Newspaper commentary is full of coverage of how the US and its Nato allies have lost the Afghan war. There is very little mention of how the military-industrial complex of the US has won despite the US losing the war.
The military-industrial complex of the US is in need of constant wars abroad to keep its wheels oiled on a constant basis. That is why, since the Second World War, the US has come out of one foreign war to only engage in another. Millions of non-Americans around the world have lost their lives, limbs, and homes in these proxy and actual wars; yet the greed of the military-industrial complex of the US is never satiating. It keeps finding new pastures for foreign wars.
Andrew Cockburn’s piece in the ‘Spectator’ of August 2021 offers a good analysis of the US military-industrial complex. He opens the article with these often-neglected lines in popular parlance, “The departure of American troops from Afghanistan is being lamented (or hailed – see the Chinese press, passim) as a defeat. But this is a shortsighted attitude, at least from the point of view of the US military and the multitude of interested parties who feed at its trough. For them, the whole adventure has been a thumping success, as measured in the trillions of taxpayer dollars that have flowed through their budgets and profits over the two decades in which they successfully maintained the operation.”
This viewpoint is validated through some anecdotes. The writer’s friend who is a mid-level staffer attended a meeting of senior generals of the US discussing Trump’s “mini-surge” in 2018. The generals were unanimous in their view that this level of the increase of the US forces in Afghanistan will be inconsequential for the outcome of the war but they “happily agreed” with Trump’s proposal as it would bring more budget for the Pentagon.
The writer refers to another member of the US defence forces, Col John Boyd, a former air force fighter pilot who wrote about human conflict theory who explained that the US military’s claimed mission and its indifference to achieving military success are not contradictory – although they may seem so. He refuted the analysis that the Pentagon does not have a war strategy as evident from Vietnam to Afghanistan. Actually, the “Pentagon does have a strategy. It is: ‘Don’t interrupt the money flow, add to it’”.
The larger point being elucidated above is that the US military earns rent of its productive economy. According to World Bank data, the US’s GDP in 2020 was nearly 21 trillion dollars and it has in these last 20 years spent two trillion dollars in Afghanistan. Nearly 89 billion dollars have been spent on giving Afghanistan a standing army that withered away in a fortnight like a house of cards in the face of Taliban onslaught. Most of this money has gone to the US army, defence contractors and consultants. Surely, some money has gone to previous Afghan governments as well, most of it believed to have been siphoned off in corruption.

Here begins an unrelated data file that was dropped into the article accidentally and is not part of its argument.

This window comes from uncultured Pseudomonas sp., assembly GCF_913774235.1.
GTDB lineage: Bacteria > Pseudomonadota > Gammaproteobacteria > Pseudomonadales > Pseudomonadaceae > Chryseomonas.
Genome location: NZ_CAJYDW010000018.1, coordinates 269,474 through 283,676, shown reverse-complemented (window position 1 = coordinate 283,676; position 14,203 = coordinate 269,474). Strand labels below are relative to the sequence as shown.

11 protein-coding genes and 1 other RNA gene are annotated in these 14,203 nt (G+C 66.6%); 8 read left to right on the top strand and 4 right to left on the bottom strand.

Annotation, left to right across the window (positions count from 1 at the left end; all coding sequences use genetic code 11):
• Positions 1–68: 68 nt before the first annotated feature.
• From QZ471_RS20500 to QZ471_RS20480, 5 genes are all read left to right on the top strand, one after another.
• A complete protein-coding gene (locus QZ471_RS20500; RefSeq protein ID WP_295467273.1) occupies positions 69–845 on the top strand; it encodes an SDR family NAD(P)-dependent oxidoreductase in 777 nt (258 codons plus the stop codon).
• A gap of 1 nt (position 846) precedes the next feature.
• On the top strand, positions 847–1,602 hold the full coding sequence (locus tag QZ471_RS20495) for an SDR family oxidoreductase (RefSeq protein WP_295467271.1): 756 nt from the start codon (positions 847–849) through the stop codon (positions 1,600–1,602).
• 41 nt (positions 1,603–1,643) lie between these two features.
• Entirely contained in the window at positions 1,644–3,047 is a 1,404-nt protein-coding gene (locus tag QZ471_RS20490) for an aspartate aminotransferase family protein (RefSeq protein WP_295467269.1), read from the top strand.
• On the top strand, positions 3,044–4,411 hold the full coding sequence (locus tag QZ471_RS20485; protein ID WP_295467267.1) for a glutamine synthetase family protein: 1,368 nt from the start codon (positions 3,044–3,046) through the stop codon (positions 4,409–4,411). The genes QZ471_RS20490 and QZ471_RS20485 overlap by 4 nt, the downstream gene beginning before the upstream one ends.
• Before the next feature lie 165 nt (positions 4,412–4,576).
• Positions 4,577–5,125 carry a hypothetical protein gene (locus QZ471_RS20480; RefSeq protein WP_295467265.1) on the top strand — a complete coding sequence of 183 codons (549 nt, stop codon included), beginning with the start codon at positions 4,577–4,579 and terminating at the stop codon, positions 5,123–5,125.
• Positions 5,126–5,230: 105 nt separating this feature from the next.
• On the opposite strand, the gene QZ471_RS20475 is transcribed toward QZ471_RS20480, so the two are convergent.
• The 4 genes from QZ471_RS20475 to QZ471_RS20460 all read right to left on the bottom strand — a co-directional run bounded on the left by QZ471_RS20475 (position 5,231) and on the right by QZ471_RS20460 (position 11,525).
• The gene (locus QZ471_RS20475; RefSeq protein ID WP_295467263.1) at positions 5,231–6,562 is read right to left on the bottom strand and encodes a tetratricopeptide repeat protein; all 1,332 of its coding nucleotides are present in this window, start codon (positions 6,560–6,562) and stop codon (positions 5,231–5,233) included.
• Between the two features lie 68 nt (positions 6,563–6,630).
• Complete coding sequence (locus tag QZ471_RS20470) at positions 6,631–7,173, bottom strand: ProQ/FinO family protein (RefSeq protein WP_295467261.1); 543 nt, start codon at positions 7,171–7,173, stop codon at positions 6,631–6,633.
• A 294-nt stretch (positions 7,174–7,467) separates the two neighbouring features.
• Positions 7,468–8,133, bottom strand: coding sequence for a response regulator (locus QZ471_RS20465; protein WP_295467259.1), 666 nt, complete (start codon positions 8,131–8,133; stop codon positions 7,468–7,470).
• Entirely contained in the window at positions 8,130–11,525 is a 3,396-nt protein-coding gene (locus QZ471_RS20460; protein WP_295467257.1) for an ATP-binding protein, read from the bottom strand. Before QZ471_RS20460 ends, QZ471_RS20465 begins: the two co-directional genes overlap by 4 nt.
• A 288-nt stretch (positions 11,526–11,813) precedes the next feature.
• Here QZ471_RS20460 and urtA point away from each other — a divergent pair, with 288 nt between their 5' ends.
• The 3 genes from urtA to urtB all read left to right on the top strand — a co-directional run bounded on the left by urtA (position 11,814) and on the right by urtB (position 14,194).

The entire military-industrial complex of the US benefited from the Afghan war. A post forwarded by the progressive anti-war icon Tariq Ali points out that during the Afghan war; Lockheed Martin had a 1,236 percent return on its investment, Northrop Grumman had a 1,196 percent return, Boeing had a 975 percent return, General Dynamics had a 625 percent return, and Raytheon had a 331 percent return. The post ends by stating: “The military-industrial complex got exactly what it wanted out of this war.”
Another article by James Risen in the recent ‘The Intercept’ issue points out how the chair of General Atomics Neal Blue, the US defence corporation and Southern California energy produced the drone ‘predator’. It shows how the Blue brothers of General Atomics enriched themselves by producing drone technology while there was continuous loss of lives in Afghanistan.
Famous progressive journalist and filmmaker John Pilger has written in the MintPress News that it was the American CIA, British MI6 and their local allies that took part in the CIA covert operation ‘Cyclone’ to defeat the Soviet designs on Afghanistan on an initiative of Zbigniew Brzezinski. The chicken has come home to roost now by taking a full 360 degrees turn.
As far as Taliban 2.0 being reformed, they might have learnt to game it. An article by Emma Graham-Harrison in the ‘Guardian’ recently pointed out that this talk of reformed Taliban is only for “show”. There are atrocities, curbs on women’s rights and intimidation in the areas that fell to the Taliban earlier before the full capitulation, yet their Doha Shura talks of an ‘inclusive’ government.
The Taliban do know that they cannot run Afghanistan on their own and they need world recognition and money. They have learnt to game it. It is like their ‘talk, talk; fight fight’ strategy during the war. They might throw some crumbs to the world on inclusivity and women’s rights within the religious framework, but they might continue to act out exactly what they have always believed in.
Foreign wars for the US military have become a way to enrich itself and the entire military-industrial complex of the US. It is beyond the point that these wars bring innumerable suffering, immense loss of lives and resources in these foreign lands. As long as they continue to enrich the US military and its military-industrial complex and its British and Nato allies and their local collaborators, these foreign wars will continue to be ‘fought’ no matter how futile and destructive they are to humanity.
The writer is an Islamabad-based social scientist.